Moss ‘not surprised’ by businessmen who funded ads against him

VIRGINIA BEACH — Negative ads directed at City Councilman John Moss, which were orchestrated by two local political action committees, were funded in part by developer Bruce Thompson.

That’s according to campaign finance reports.

The Hampton Roads Chamber’s political action committee, known as “HR Biz PAC,” and the Virginia Beach Education Association, collected money mainly from local developers, which then paid a firm to create the ads, according to the reports.

Thompson donated $9,950 to both PACs — just shy of the $10,000 mark that would have required donors be publicly identified within 24 hours.

Other donors included Armada-Hoffler, Michael Sifen of Sifen Inc., and local real estate investor Douglas Ellis.

Moss has been open in his opposition to development projects involving many of the donors who funded the ads against him.

“I was not surprised that Bruce Thompson was one of the people behind this,” Moss said. “There were certainly some surprise players though.”

The HR Biz PAC ad claimed that Moss “voted against Town Center every step of the way,” and Moss also voted to eliminate increases in stormwater funding.

An ad created by the VBEA claimed Moss denied money to schools for full-day kindergarten, new buildings, and teacher salary increases.

Moss did vote against the City of Virginia Beach’s 2018-2019 operating budget, which included increases in stormwater funding.

“Their ad was technically correct,” Moss said. “I did vote against the operating budget. But so did Bobby Dyer and so did Jessica Abbott.”

Moss said he, Dyer, and Abbott voted against the budget for reasons unrelated to stormwater or full-day kindergarten

“We voted against that operating budget because we were raising real estate taxes unnecessarily, independent of what your opinion was on full-day kindergarten,” Moss said. “We weren’t voting on full-day kindergarten — that’s the school board’s proposition. We were voting on a tax increase.”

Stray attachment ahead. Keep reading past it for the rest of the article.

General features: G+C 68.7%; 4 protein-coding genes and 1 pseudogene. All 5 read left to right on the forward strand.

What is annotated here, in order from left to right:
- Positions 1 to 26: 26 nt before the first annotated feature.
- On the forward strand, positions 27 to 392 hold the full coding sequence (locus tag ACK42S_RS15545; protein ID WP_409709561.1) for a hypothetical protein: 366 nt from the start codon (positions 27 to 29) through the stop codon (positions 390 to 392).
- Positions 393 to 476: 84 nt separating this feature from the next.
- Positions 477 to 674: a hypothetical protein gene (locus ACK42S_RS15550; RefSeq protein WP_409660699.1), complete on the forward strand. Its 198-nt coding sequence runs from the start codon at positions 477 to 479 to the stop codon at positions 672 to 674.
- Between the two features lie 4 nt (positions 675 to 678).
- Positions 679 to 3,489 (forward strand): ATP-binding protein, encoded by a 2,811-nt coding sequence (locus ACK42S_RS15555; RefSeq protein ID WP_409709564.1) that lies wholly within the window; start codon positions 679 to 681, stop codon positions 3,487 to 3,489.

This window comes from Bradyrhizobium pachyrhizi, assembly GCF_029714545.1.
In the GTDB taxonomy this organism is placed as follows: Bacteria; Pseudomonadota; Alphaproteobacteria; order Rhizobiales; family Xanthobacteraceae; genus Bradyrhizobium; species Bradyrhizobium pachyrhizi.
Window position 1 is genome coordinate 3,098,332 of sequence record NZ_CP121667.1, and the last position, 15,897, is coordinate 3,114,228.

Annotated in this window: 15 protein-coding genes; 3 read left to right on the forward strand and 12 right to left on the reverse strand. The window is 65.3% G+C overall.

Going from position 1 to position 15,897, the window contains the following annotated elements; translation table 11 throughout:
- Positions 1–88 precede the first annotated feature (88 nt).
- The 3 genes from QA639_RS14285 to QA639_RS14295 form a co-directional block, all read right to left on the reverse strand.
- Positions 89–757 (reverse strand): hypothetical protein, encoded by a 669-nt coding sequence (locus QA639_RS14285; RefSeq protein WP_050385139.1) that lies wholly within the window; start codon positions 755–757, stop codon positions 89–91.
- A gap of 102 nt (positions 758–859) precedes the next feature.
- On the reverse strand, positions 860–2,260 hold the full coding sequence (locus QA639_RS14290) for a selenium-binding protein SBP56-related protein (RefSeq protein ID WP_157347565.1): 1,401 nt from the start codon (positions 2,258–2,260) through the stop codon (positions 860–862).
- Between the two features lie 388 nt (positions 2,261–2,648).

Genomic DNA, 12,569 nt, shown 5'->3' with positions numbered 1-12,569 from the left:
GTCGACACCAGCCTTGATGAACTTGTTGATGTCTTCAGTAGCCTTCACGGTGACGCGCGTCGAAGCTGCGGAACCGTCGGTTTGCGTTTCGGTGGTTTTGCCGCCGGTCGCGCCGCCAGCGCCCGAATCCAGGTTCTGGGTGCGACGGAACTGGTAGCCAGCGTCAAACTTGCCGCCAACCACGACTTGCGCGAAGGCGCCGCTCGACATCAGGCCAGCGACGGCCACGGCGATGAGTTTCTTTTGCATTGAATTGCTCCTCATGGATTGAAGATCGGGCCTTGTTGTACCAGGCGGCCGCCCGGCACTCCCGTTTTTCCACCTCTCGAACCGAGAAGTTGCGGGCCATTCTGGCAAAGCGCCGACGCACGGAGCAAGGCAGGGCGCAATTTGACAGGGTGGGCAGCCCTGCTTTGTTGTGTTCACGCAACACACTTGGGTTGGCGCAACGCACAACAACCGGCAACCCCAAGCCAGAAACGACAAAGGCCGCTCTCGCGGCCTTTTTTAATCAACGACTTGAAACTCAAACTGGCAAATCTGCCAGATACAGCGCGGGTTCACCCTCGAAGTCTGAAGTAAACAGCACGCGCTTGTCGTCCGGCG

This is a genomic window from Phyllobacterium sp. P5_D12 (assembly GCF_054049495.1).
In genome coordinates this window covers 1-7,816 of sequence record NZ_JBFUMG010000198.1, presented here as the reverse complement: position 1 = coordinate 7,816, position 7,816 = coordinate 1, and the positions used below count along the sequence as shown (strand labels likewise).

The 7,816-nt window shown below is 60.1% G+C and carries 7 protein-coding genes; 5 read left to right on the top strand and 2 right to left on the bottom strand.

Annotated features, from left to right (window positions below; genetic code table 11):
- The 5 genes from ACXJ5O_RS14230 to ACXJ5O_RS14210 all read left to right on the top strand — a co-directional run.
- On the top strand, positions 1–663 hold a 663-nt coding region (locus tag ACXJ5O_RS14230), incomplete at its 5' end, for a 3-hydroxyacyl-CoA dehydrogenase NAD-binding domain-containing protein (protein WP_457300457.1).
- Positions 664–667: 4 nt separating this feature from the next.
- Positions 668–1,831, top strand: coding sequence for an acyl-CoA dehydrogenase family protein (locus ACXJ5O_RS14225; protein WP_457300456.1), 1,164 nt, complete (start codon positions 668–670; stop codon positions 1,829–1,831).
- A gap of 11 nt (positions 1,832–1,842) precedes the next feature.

Contributors to the PACs were able to avoid almost immediate disclosure of their identities because their donations are under $10,000, Moss said, citing his understanding of campaign finance laws. Those contributing $9,999 or less to PACs do not need to report that information to the state election board until January.

Moss also stressed his belief the people involved didn’t break the law.

“But the content of the ads does say something about their lack of civic morality,” Moss said.

Moss said he was disappointed that prominent people in the greater business community, who did not support HR Biz PAC, did not publicly rebuke the ads. Moss believes the ads, which failed to lead to his defeat  — Moss beat challenger Dee Oliver by 341 votes — have taken some credibility away from the Hampton Roads Chamber

“I think the ads have tarnished its reputation to some degree,” Moss said. “I can’t tell you to what degree, but I do believe it’s been tarnished.”

Moss said those who donated to the PACs have no need to worry about how the ads affected their images “because to the general public, those people already have tarnished reputations.”

Thompson did not immediately respond to Southside Daily’s request for comment.

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